In a few of my how does it work? posts I’ve mentioned that asking about a particular data structure or algorithm is a boring interview question that doesn’t tell you much of anything about whether your candidate can code.
First of all, the reason I think asking someone to implement a data structure or an algorithm is boring is because all you learn by doing that is whether or not your candidate looked it up beforehand. Not even that, necessarily. Interviews are pretty stressful and plenty of people’s minds go blank when they’re stressed. I once choked on a question about the servlet lifecycle and it’s not like I don’t know how servlets work. If a question might tell you one thing and might tell you nothing, I don’t think it’s a good use of the limited amount of time you have in an interview.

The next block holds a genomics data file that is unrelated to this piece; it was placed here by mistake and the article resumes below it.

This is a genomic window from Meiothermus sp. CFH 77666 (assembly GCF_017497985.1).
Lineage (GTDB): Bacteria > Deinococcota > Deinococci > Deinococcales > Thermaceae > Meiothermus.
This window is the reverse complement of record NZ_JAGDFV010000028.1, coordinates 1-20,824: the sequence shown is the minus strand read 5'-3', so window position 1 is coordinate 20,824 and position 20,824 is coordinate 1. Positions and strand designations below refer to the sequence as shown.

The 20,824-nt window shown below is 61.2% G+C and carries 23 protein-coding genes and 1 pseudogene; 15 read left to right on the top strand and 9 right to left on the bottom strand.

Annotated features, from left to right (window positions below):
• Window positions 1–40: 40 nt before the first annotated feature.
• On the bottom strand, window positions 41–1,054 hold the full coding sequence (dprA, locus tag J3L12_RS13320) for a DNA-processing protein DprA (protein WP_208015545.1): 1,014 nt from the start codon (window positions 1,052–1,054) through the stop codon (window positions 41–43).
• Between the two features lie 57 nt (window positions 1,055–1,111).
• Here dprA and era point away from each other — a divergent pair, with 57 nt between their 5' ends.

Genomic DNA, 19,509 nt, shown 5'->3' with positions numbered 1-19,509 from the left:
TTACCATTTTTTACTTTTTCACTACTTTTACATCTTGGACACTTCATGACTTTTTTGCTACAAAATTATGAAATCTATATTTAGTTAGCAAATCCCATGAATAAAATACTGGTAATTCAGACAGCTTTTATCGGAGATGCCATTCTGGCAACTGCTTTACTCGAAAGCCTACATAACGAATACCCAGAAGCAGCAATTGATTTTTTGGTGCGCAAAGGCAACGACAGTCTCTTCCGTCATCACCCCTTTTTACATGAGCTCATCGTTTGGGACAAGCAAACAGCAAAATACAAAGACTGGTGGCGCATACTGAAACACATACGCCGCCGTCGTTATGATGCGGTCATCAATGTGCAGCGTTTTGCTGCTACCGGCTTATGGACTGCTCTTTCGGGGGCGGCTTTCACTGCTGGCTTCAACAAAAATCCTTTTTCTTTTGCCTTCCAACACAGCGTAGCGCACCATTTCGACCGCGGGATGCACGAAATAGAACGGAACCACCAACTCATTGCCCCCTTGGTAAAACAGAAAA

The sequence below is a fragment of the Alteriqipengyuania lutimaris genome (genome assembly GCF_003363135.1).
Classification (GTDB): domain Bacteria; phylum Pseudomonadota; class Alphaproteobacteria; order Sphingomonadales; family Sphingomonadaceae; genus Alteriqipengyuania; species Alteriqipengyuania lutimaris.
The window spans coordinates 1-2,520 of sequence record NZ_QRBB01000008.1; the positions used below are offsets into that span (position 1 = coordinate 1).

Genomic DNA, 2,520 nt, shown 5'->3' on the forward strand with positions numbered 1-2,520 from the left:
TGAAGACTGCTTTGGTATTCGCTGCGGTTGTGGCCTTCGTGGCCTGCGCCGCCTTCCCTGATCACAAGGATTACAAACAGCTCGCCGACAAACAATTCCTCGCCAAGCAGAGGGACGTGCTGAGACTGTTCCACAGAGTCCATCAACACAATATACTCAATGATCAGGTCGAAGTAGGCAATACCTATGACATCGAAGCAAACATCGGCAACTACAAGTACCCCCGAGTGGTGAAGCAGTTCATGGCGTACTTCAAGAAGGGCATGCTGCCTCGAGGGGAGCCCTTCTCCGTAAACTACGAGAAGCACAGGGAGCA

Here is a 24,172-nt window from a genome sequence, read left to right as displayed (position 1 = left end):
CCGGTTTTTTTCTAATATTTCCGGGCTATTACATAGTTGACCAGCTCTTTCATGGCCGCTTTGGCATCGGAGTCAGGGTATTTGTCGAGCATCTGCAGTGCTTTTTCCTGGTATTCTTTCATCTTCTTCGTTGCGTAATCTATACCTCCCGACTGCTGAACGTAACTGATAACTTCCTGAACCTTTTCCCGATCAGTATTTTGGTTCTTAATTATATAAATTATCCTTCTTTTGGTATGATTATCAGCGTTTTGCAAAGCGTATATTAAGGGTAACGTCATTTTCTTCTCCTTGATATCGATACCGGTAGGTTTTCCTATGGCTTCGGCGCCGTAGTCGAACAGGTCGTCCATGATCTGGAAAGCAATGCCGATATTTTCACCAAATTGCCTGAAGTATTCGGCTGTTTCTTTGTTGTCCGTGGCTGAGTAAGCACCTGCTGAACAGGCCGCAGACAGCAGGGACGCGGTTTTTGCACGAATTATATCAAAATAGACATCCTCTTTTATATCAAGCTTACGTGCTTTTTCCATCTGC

I hate ridiculous brainteasers for the same reason – they’re just so binary. Either your candidate gets the right answer or they don’t, which may or may not tell you anything because a stressful situation where you’re really scared of looking stupid is basically the worst possible environment to solve puzzles in.
Given all that, it seems fair to ask “Well what on earth should I ask in an interview?”
My take on it is that we’re overcomplicating the question. Which is kind of an occupational hazard, so don’t feel too bad about it :) Basically, if you want to know if someone can program, ask them about programming! Just straight up ask them how they would solve a problem.